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Op-Ed: What even a modest guaranteed income might have done for my mom

Stockton's residents getting food at the Emergency Food Bank in December.
Many Stockton residents, in line at the Emergency Food Bank in December, have been hit hard by the economic impact of the pandemic.

(Los Angeles Times)

At 53 years old, my mom began studying for the GED. She had enrolled in GED courses twice before, but dropped out because there just weren’t enough hours in the day to juggle school, work, three daughters and a disabled husband. This time, however, was going to be different. In her own words: “I’m not stopping. I want to prove to myself that I can do this, even if I reach retirement age before I finish.”

After 25 years working multiple minimum-wage jobs to make ends meet, my mom was determined to break the cycle of economic insecurity and find a job with benefits. Since coming to the United States from Punjab, India, in 1995, my mom had been a gas station clerk, a Subway cashier and a house cleaner; in her “free time,” she was an unpaid caretaker for my dad.

The trauma of poverty was etched in her life in small ways and big. She battled high blood pressure and arthritis; she suffered depression and anxiety, her mind perpetually racing because we didn’t have the savings to weather an emergency.

My mom’s GED dream never came true — she passed away unexpectedly in June. But she might have had a better shot earlier in her life had she received a small financial assist to give her enough stability to seek a better future.

The two-year guaranteed income experiment in Stockton shows what a difference monthly cash payments can make for people struggling to stay afloat — people like my mom. Begun in February 2019, the Stockton Economic Empowerment Demonstration (SEED), the nation’s first such mayor-led project, paid $500 per month for 24 months to 125 randomly selected residents living in neighborhoods that are at or below Stockton’s median household income. The cash was unconditional, with no strings attached and no work requirements.

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New data from the first year of SEED show that the effects were profound. The payments made recipients more financially stable, with reduced fluctuations in monthly household income. The guaranteed income also enabled them to make payments on their debt and provided more liquidity to pay for unexpected expenses. The recipients were also healthier and happier. Financial stability alleviated anxiety and depression, and they experienced statistically significant improvements in emotional health, energy levels and emotional well-being.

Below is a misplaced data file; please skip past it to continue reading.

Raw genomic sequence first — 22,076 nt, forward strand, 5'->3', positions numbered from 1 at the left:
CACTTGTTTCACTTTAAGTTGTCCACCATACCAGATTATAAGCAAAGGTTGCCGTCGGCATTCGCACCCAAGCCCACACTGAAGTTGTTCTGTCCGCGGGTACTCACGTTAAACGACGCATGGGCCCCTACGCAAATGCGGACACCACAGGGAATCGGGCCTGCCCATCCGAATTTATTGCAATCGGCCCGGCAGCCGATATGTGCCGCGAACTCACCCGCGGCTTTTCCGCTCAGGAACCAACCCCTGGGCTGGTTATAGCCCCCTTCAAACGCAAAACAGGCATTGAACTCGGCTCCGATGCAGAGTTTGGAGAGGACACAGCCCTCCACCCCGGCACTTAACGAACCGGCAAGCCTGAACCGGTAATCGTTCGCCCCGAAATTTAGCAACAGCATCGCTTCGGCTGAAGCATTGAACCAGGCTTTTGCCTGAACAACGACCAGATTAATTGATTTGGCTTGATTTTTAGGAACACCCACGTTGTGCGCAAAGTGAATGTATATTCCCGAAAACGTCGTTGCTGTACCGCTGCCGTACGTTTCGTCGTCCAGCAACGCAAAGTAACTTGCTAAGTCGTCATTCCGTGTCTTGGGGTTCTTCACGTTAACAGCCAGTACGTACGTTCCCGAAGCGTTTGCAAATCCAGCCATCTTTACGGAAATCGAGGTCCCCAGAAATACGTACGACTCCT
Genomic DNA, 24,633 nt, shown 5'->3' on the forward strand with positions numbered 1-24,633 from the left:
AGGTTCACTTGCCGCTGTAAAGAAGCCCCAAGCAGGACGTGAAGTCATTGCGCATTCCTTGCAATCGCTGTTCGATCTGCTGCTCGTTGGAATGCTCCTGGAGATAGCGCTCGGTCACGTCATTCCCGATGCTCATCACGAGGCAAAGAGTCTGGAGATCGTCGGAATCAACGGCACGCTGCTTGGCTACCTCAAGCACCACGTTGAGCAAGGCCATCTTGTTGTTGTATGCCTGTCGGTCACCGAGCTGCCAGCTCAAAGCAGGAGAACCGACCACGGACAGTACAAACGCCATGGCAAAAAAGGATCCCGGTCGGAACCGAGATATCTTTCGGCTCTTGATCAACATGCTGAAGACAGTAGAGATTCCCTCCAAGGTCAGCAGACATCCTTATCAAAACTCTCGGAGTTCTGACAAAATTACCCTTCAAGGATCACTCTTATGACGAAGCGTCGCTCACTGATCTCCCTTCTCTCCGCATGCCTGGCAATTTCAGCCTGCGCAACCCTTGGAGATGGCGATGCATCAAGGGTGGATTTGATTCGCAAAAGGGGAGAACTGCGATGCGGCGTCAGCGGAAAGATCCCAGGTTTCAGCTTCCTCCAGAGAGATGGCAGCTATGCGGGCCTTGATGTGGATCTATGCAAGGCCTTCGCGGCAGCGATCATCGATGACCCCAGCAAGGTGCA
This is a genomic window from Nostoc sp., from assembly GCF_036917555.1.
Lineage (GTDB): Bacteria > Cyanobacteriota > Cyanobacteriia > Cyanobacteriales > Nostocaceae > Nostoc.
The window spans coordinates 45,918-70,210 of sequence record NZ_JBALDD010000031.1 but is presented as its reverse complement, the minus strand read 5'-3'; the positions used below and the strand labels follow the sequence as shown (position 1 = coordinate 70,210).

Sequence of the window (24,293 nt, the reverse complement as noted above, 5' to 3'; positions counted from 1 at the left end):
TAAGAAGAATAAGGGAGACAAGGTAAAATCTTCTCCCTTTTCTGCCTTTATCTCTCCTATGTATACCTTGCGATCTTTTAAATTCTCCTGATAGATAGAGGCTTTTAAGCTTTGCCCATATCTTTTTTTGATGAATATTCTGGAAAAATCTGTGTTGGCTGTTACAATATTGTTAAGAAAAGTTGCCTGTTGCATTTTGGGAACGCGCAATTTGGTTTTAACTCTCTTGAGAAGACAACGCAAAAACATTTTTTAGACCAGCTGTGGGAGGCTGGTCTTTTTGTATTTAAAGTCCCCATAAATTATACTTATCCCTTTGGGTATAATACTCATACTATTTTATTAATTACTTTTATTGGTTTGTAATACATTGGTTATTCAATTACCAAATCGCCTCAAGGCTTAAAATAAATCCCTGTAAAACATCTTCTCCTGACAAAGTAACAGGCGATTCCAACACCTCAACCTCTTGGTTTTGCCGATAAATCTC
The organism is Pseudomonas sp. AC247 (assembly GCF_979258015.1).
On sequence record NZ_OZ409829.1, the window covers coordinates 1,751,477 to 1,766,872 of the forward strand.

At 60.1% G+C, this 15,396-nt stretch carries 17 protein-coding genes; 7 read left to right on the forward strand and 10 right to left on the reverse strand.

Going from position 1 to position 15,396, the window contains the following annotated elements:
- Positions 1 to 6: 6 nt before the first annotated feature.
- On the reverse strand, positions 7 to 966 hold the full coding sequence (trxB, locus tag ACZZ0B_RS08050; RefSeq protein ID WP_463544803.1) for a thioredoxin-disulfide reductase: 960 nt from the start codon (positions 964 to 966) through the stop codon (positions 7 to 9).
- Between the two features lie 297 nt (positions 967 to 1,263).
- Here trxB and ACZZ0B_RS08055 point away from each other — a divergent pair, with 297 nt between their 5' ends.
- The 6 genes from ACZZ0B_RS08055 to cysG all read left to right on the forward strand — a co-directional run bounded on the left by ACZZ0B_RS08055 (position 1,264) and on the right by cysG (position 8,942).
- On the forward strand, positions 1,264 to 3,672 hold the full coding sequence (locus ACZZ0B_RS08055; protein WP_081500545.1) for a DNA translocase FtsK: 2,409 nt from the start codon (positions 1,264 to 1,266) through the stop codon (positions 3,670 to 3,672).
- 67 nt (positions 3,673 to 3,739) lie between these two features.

These results reflect the outcomes in other guaranteed income projects. A three-year experiment in Manitoba, Canada, saw an 8.5% decrease in hospitalizations for mental health, accidents and injuries. In Finland’s guaranteed income experiment, recipients reported a 37% decrease in depression levels and a 22% improvement in confidence for the future, as compared with the control group.

And contrary to the popular criticism that giving people money will reduce the incentive to work, employment data from SEED shows that recipients pursued and were able to find full-time work. Recipients found full-time employment at more than twice the rate of those in the control group. In February 2019, 28% of recipients had full-time employment. One year later, 40% of recipients were employed full time.

Why? Because an income floor of just $500 a month gave recipients the emotional and financial capacity for risk-taking. A growing body of research suggests that poverty fundamentally changes one’s brain, activating a person’s fight-or-flight response. Typically, the response is triggered by a frightening or dangerous event; when the event is over, the stress response switches off.

For those experiencing chronic poverty or economic insecurity, the switch stays on, overloading one’s ability to set goals, solve problems or complete tasks. When brain capacity is used worrying about how to keep the lights on, make rent or feed one’s family, there’s simply no bandwidth for anything else.

SEED alleviated some of this stress, offering the breathing room needed to plan for the future. Take for example Tomas, a SEED recipient who started the program working multiple unstable jobs to provide for his family. The $500 allowed him to take time off of work to interview for a better position, and he now has a full-time job as a youth mentor at a local nonprofit. Or Zohna, who shifted from participating in the gig economy as a DoorDash driver to gaining full-time employment at Tesla.

At first glance, many of these findings feel intuitive. Who wouldn’t be less stressed and anxious with more money? Yet, somehow, policy choices in this country defy this simple logic. Instead, government policies penalize poverty and codify the false narrative that people are poor because of their own bad choices and moral shortcomings. The public benefits system has been gutted even as corporations and the wealthy are given enormous tax giveaways. This is not a coincidence.

My mom was the hardest worker I’ve ever known, and she did not deserve to be poor. No one does. A guaranteed income gives people the mental, physical and economic benefits that come with a basic level of financial security — including the ability to go back to school and invest in the future. We need to summon the political will to make this reality.

Sukhi Samra is director of the Stockton Economic Empowerment Demonstration project and the director of Mayors for a Guaranteed Income.


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